Why did you say “yes” to SIPA?
My dad attended Columbia SIPA and graduated in 1995. As cliche as it sounds, my dream of attending SIPA grew as I was flicking through the Columbia Alumni Magazines sent to him each year in high school. That was a vague and much more naive dream of my younger self. As the years passed and my professional goal took its current form, I realize SIPA is the perfect place for me to pursue a career in the policy field with an international outlook and the UN’s presence. Also, who doesn’t love being in NYC? And so these reasons are enough to me to pick SIPA over other similar top-ranked graduate schools in the US and Europe.

What do you most look forward to as a graduate student at SIPA?
The classmates from different corners of the globe. The exposure to a wide range of policy topics. The endless (but also very competitive) opportunities to pursue my professional goals.

Do you have any apprehensions about starting graduate school?
Financial expenses while at SIPA and in NYC! Despite receiving a partial scholarship from SIPA, the tuition bills took away quite some joy from the initial thought of attending SIPA. That said, I know a SIPA education is a professional (and personal) investment. This is also the common concern among both incoming and current SIPA students and I love the we-are-in-this-together spirit that it creates as a result.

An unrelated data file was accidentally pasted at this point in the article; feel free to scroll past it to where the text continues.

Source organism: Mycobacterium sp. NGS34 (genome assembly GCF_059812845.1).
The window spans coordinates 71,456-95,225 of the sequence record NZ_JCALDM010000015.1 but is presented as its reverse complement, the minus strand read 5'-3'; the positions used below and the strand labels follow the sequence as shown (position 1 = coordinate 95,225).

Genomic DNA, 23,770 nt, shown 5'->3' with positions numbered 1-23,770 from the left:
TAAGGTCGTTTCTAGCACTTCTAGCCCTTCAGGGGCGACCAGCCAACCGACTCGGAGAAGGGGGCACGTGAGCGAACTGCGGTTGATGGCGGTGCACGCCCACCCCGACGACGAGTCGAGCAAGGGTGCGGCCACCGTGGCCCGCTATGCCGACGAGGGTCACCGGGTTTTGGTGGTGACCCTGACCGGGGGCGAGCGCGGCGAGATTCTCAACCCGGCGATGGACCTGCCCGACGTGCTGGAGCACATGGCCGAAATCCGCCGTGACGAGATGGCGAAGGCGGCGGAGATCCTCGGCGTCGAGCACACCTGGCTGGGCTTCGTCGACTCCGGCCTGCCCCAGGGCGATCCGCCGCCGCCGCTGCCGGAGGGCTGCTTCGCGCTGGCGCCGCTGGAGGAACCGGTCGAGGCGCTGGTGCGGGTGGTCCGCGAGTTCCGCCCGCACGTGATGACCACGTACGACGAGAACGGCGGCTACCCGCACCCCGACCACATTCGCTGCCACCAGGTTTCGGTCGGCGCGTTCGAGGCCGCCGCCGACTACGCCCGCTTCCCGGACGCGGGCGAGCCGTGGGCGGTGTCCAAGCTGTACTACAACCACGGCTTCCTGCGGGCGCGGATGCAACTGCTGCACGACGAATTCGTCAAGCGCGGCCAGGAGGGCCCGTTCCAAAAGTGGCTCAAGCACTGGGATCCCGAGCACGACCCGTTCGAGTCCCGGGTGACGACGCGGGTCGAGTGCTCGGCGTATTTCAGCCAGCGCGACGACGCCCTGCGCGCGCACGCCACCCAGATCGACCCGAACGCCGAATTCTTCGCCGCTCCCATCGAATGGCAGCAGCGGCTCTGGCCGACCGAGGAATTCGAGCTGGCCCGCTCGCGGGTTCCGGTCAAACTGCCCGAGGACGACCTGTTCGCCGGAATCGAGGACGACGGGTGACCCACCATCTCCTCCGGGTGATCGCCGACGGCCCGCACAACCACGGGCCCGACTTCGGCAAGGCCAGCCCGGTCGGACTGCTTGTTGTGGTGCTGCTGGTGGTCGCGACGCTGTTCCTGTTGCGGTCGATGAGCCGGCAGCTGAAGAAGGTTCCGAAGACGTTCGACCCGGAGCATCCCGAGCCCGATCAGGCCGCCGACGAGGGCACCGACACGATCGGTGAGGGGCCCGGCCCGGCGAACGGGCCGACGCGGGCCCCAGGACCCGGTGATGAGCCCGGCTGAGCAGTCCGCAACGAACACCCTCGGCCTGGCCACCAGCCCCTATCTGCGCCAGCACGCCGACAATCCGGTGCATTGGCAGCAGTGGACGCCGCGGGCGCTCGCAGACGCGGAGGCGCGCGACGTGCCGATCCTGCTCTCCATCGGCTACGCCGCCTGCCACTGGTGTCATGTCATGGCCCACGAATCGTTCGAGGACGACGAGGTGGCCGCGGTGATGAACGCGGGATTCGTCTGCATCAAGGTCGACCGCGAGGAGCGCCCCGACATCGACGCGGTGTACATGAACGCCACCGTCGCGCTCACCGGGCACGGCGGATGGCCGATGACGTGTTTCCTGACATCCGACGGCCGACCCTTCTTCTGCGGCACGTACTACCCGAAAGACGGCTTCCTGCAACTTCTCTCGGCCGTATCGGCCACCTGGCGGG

What are your goals after SIPA?
Post-SIPA, my grand professional vision is to join the bilateral and multilateral efforts to protect migrants at the International Organization for Migration – UN Migration Agency. I would be at the forefront of formulating policies for effective migration governance that adheres to international standards and fulfills migrants’ fundamental rights. I’m also mindful that this goal my change, but perhaps most importantly is to become more well-rounded and more attuned to the policy challenges throughout the international community.

If you could change one small thing about your community, country or the world, what would it be?
Perhaps just one small tweak in the way our brains are wired, so that we would have a much easier time picking up new languages. That way language barriers would no longer exist (while we are still able to preserve the cultural values carried through languages) and thus people around the world would be able to communicate with one another better. This thought certainly needs more fine-tuning, but it comes from my own frustration that emerged from the years gallivanting through the less English-speaking parts of the world.

Tell us something interesting about yourself:
Apart from being a self-proclaimed photography enthusiast, movie buff and book lover, I’m very excited to be joining the Lindy Hop (swing dance) scene in NYC and living near Harlem – where the dance came from!

[Photo courtesy of Lan Hoang]
*Note: This series is published in its original form with no editing.